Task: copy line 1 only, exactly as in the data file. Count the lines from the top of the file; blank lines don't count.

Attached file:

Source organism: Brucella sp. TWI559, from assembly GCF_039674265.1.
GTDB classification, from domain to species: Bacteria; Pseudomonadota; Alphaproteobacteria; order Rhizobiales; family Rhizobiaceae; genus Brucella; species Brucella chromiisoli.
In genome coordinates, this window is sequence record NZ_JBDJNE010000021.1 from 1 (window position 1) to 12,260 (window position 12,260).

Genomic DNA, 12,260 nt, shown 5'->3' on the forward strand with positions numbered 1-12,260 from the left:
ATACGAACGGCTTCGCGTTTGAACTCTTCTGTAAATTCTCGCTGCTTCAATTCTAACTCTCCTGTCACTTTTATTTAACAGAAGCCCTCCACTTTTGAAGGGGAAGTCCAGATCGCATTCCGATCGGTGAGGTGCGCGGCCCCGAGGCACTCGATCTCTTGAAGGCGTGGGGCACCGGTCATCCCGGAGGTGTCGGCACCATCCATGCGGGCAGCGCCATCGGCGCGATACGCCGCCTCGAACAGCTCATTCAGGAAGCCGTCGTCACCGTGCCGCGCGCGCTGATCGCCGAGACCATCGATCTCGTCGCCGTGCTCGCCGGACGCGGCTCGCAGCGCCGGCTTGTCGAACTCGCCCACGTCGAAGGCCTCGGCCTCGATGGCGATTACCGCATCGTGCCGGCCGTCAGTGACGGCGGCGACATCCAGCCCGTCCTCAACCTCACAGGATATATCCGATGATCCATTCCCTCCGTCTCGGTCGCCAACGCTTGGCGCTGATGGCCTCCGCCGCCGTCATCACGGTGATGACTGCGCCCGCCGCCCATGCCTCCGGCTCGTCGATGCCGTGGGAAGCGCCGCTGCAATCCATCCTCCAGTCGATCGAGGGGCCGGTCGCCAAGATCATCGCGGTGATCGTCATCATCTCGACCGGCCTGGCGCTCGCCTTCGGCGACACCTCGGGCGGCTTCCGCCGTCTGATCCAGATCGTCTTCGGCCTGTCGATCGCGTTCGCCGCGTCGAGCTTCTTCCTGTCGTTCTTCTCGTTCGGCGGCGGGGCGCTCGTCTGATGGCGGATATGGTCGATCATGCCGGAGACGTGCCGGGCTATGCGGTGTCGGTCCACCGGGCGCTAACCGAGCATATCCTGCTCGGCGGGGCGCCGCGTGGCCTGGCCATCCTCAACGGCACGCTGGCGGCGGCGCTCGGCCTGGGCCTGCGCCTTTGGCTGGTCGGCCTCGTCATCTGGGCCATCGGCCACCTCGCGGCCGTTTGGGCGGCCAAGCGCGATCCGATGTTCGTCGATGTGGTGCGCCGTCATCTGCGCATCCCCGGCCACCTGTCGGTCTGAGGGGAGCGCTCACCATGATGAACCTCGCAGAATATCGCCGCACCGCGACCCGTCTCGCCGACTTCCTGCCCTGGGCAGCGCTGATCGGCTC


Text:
Source organism: Brucella sp. TWI559, from assembly GCF_039674265.1.